As image bearers we share in God’s creative nature, and I think children know it best. Or maybe they’re freer to declare the joy in, and goodness of, their work: “Look what I made!” They know how to be proud without a hint of arrogance.

Children grow up and forget so many important things (adults forget so many important things), or maybe self-awareness settles in and we stuff down or crowd out or silence the creative in ourselves.

Of course, Hobby Lobby and Michael’s exist for those who remember.

This year I signed up for a clay class at my church, led by two friends whose artistic talents match the joy they have in sharing their giftings with others. Their enthusiasm is contagious, and they make you believe there’s Midas touch in your fingers.

Each week they supplied us with a flat of clay and new instructions, and from there we cut and shaped, slipped and scored our way to something incredibly special: my new favorite Christmas nativity.

I’ve always loved crèches, and though there are so many beautiful ones you can buy, my favorites are handmades.

A beautiful takeaway from the class is a deeper glimpse of God as potter; clay in my hands helped me grasp the care and intention in God’s creation of humanity. Not that I’ll ever fully understand it….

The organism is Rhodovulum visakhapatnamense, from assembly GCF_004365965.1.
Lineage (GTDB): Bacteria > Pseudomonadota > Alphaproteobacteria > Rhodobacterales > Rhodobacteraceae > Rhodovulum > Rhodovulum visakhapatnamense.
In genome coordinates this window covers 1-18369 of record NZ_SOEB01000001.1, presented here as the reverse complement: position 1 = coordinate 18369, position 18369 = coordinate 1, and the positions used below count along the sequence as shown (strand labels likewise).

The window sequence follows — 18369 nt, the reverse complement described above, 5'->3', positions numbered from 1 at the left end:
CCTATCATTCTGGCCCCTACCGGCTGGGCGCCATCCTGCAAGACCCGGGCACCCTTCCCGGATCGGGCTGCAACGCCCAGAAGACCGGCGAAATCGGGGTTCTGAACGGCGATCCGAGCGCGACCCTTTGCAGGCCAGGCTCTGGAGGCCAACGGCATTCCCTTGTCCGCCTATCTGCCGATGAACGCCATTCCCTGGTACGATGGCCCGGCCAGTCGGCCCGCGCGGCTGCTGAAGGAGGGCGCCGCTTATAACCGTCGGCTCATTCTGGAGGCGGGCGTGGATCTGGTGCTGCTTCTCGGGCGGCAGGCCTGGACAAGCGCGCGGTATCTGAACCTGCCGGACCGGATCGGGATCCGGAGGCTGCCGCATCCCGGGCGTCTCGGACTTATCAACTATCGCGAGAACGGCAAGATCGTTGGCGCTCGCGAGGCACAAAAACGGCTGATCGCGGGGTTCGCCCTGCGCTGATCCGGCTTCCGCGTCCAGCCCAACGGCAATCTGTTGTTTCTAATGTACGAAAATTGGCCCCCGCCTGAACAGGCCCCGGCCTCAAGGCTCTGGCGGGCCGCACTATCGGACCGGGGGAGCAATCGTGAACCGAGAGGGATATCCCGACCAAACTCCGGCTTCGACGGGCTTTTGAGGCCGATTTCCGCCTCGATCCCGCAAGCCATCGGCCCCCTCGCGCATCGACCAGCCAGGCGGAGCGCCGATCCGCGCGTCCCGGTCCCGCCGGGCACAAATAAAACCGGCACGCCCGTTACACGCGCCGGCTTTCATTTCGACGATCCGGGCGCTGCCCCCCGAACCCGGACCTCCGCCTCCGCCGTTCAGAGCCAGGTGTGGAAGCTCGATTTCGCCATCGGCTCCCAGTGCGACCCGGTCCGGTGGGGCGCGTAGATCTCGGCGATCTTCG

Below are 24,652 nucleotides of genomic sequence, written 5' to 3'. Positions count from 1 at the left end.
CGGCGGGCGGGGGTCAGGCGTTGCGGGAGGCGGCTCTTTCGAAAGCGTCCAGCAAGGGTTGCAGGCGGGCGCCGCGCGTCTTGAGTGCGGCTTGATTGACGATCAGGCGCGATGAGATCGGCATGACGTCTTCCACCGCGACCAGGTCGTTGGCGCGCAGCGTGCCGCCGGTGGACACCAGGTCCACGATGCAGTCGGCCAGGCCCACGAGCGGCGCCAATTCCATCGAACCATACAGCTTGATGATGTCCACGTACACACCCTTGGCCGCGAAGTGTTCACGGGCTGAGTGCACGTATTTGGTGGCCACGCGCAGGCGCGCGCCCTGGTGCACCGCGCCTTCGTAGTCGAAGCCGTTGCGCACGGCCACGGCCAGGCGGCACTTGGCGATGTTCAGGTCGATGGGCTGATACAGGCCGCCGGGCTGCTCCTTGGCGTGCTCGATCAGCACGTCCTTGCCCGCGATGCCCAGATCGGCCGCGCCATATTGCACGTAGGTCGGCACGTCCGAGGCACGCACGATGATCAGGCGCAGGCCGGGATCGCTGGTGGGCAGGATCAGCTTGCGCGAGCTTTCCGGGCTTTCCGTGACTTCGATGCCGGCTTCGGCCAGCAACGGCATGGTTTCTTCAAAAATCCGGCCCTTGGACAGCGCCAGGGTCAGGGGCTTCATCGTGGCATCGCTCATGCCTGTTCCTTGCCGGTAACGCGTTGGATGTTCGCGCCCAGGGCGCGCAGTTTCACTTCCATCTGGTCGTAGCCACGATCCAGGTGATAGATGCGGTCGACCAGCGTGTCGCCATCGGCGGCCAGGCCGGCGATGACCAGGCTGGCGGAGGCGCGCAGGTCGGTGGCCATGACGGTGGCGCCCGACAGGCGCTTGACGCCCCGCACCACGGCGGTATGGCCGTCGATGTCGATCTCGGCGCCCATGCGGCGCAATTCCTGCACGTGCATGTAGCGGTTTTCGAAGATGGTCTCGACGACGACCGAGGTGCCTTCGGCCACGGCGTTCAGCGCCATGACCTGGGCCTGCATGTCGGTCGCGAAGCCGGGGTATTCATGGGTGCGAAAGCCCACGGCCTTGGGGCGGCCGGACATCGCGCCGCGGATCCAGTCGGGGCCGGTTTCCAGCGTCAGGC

I loved both the process and end result. I strongly encourage you to take an art class in your area, but it comes with a caution:

Don’t strive for perfection; go for perfect imperfection. It’s so much more beautiful.

 

My angel. I’d probably re-think that heart now, but when I added it, it was a simple expression of love.

Clay angel

The purpose of art is washing the dust of daily life off our souls. ~ Picasso

 

I had a hard time with Joseph and my little sheep. I couldn’t get Joseph’s hair quite right, I smudged the pattern in his cloak when shaping him, and my sheep? Well, he looked like a cross between a brain and a wig for Joseph. In the end they were fine, a great reminder how forgiving clay is. 

Joseph and a sheep

 

Mary, Babe in Manger…and tools of our trade. I had hoped Mary’s head covering would be removable; same with Jesus’ swaddling cloth. But, the way I made them they became attached (a little harder to paint…I’ll take note the next time I work with clay).

Mary and Jesus in manger

The true work of art is but a shadow of the divine perfection. ~ Michelangelo

 

Glazed but not yet fired in the kiln. It is amazing to me how different they look before…

Glazed but not yet fired

 

And after.

Handmade Clay Nativity

The aim of art is to represent not the outward appearance of things, but their inward significance. ~ Aristotle